In the early 1950s Great Britain was a nation in transition. On the one hand it was still an imperial power, a workshop to much of the world, a land with a tradition-bound patriarchal society. Yet at the same time it was seeing the first results of the many social and economic changes underway, with the clearing of the Victorian-era slums, the growing challenges of a multi-racial population, and the rapid proliferation of television just some of the signs pointing to the future that was to come. This transition and the people who faced it are the subjects of David Kynaston’s book, which chronicles life in Britain between the Festival of Britain in 1951 and Prime Minister Anthony Eden’s resignation six years later.
In many respects Kynaston’s book is less a narrative of these years than a panorama that allows the reader to take in details both large and small. Through them he depicts the emergence of what he calls a “proto-consumerist” society from years of rationing and deprivation. As Britain shook off the postwar austerity, its citizens embraced the burgeoning prosperity as their due after their years of sacrifice. As Kynaston demonstrates it was a reward enjoyed by a broader swath of society than ever before, yet as more people enjoyed the benefits of prosperity a growing number of concerns were expressed about the damage being done to society, of the breakdown of communities and the rebelliousness of youth.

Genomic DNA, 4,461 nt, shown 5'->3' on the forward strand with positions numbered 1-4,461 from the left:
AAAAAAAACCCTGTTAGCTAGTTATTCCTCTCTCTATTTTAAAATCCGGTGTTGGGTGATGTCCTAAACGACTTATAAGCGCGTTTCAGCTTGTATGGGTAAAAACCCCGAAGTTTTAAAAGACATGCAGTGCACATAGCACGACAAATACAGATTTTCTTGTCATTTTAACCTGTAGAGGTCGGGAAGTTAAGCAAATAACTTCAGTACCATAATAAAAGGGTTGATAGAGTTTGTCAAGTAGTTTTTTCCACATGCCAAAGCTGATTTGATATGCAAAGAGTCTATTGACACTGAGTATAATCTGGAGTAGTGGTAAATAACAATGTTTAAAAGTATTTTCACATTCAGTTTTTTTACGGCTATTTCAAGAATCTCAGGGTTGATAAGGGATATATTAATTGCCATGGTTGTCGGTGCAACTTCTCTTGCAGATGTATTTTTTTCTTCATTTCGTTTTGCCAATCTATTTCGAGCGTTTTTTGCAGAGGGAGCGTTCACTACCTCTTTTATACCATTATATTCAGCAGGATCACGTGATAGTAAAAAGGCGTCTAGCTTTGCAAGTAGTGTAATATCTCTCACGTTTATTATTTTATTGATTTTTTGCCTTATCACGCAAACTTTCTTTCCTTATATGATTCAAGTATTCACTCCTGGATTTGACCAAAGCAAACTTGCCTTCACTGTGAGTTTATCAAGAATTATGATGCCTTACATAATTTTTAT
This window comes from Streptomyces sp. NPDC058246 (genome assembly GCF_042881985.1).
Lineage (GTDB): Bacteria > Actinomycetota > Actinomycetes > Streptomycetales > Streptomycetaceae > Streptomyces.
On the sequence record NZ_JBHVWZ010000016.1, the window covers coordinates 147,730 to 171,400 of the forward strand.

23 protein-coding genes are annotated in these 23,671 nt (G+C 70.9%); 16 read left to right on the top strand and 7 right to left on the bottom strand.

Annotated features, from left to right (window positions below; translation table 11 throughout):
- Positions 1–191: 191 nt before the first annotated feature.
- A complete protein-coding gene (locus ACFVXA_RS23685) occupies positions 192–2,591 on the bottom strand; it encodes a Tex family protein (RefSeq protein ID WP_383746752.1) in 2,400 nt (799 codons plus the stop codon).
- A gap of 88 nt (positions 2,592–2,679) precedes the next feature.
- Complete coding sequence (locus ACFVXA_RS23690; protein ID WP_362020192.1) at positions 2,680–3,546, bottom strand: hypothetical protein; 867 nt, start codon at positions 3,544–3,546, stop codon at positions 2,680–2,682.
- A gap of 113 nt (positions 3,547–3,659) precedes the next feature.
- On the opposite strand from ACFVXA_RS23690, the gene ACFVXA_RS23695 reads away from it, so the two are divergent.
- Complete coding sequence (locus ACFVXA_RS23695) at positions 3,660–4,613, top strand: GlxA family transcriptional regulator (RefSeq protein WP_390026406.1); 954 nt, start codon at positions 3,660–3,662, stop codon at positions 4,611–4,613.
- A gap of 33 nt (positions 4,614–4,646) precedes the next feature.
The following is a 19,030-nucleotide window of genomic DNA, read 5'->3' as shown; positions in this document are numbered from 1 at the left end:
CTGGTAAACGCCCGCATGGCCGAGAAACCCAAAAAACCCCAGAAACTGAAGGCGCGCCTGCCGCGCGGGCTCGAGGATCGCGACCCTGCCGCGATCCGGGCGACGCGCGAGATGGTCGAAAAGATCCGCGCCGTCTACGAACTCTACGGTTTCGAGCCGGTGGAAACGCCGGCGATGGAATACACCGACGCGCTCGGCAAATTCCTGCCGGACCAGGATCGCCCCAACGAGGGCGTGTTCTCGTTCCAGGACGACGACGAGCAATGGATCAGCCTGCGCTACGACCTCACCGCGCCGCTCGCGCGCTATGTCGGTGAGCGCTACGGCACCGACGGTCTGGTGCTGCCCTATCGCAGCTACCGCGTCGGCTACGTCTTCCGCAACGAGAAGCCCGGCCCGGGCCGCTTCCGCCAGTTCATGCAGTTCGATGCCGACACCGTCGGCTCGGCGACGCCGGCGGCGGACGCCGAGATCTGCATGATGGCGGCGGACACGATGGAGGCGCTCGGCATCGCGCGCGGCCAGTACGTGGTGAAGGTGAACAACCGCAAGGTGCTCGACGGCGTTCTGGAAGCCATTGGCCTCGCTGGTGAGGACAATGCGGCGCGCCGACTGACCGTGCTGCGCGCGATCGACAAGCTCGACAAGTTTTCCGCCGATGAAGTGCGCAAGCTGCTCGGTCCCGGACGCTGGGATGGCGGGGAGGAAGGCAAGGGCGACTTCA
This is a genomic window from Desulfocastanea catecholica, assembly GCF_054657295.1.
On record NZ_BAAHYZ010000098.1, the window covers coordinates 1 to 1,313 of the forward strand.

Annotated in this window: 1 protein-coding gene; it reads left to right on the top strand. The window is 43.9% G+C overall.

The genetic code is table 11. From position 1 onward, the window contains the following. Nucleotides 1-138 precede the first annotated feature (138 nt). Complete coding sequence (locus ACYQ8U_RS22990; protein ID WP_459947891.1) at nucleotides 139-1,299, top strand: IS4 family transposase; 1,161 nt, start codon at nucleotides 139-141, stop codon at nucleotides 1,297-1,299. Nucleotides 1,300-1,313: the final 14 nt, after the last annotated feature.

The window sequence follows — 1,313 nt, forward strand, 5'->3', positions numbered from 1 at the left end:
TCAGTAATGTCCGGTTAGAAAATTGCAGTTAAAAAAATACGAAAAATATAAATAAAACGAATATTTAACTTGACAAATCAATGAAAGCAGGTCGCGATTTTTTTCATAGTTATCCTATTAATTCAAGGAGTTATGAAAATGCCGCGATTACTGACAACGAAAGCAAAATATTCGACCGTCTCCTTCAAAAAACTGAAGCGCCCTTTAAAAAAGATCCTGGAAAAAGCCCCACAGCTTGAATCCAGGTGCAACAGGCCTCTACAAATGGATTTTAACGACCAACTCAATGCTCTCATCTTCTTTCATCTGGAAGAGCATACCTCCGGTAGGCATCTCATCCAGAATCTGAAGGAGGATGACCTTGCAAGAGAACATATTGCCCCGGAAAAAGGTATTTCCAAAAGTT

Kynaston recounts these years in a sympathetic and perceptive manner. Seemingly nothing is too insignificant to escape his attention, while his ability to draw significance from these trivial facts supplies added depth his account of the events and developments of the era. Yet his narrative never bogs down in the facts, transitioning smoothly from one topic to another without ever losing my interest. The result is a magnificent work, a worthy sequel to his earlier volume Austerity Britain and one that left me eager for the next installment in his “Tales of a New Jerusalem” series.